You are evaluating a 54-year-old woman who recently moved to your community from out of state. The patient found your name through an Internet search. Her chief complaint is right ear pain of three months’ duration, which she believes is an “ear infection.” She is requesting antibiotics for the alleged infection, which she claims is preventing her from sleeping at night due to the pain. Her past medical history is significant for type II diabetes, hypothyroidism, and elevated triglycerides, as well as two motor vehicle accidents in the past, for which she wore a cervical collar for pain. The patient states she is a non-smoker and non-drinker, and denies drug use. Current medications include levothyroxine, metformin, and rovustatin.
Explore this issue:December 2018
The complete head and neck examination, including microscopic otoscopy and flexible fiberoptic nasopharyngolaryngoscopy, are within normal limits, save for some discomfort when palpating the posterior neck. Dental occlusion is Class I, and there is no crepitus or pain at the temporal-mandibular joint. Your working diagnosis is cervicalgia as a result of previous trauma, with referred pain to the ear. As you explain your findings and presumptive diagnosis to the patient, she quickly reiterates that she feels her pain is due to an ear infection, and what she really needs is an antibiotic, and by the way, could you refill her thyroid, diabetic, and statin medications since she has been without them for the past three weeks due to her move to this community. She states, “I can’t live with this infection, and without my medications.” Additionally, she mentions that she came to see you because you had excellent patient satisfaction scores on the Internet.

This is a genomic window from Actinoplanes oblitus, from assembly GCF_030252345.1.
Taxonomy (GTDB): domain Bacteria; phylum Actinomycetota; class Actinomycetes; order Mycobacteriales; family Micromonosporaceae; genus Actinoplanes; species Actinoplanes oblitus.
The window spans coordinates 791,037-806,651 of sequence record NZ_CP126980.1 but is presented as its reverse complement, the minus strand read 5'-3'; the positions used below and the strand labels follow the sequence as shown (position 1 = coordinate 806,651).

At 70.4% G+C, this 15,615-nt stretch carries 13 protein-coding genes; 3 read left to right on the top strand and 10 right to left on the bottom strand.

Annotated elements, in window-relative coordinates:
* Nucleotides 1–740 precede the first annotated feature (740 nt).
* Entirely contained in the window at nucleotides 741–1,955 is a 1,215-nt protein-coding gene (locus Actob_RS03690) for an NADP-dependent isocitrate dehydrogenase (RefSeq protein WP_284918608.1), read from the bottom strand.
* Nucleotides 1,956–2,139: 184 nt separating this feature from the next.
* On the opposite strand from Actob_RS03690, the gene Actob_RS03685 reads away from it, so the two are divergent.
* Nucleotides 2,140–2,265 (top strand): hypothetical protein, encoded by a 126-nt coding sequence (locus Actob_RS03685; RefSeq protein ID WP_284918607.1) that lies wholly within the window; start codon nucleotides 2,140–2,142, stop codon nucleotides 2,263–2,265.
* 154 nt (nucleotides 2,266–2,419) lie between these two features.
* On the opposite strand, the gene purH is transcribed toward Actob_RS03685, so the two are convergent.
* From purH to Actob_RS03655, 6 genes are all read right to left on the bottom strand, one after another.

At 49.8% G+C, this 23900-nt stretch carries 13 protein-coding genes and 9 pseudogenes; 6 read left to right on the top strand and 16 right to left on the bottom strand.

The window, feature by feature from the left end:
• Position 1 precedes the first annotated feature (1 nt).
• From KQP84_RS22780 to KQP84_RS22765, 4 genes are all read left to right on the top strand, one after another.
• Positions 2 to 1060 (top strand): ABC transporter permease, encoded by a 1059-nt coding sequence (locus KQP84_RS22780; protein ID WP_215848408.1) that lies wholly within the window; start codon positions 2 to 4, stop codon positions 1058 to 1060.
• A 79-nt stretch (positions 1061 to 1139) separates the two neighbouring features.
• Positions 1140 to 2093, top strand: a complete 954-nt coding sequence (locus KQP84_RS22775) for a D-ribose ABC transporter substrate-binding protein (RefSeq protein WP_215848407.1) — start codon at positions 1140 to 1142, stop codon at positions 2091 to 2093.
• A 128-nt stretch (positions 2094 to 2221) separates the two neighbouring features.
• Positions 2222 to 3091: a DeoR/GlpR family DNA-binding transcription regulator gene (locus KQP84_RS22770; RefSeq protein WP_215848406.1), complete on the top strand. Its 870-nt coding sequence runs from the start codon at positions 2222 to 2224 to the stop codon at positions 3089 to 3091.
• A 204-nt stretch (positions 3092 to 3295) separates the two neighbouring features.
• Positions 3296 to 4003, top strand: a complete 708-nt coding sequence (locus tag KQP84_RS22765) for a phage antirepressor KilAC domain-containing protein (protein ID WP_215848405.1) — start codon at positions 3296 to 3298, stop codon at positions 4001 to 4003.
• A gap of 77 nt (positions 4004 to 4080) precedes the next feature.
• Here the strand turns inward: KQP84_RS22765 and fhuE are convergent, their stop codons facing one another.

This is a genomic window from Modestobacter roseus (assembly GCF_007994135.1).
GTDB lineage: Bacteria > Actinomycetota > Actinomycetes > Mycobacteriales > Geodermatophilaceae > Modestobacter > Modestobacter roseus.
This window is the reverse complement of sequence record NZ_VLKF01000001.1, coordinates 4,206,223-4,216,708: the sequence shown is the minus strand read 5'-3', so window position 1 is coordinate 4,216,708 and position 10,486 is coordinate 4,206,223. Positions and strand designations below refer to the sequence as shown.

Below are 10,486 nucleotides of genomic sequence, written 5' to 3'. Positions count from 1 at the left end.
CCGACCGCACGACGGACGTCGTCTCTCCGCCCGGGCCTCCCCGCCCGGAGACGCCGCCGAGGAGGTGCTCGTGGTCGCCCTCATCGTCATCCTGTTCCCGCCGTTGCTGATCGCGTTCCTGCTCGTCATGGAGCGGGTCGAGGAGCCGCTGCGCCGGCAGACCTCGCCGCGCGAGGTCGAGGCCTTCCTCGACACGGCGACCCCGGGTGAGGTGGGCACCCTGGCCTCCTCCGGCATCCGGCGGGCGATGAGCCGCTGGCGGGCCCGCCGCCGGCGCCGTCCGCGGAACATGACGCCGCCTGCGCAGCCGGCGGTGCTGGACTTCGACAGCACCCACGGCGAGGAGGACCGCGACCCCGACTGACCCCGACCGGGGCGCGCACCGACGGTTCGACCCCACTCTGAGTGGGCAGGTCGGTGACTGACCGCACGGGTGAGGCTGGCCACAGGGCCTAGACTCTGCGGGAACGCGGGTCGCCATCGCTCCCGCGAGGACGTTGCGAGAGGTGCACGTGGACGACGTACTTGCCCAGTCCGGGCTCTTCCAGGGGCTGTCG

How should you deal with her requests?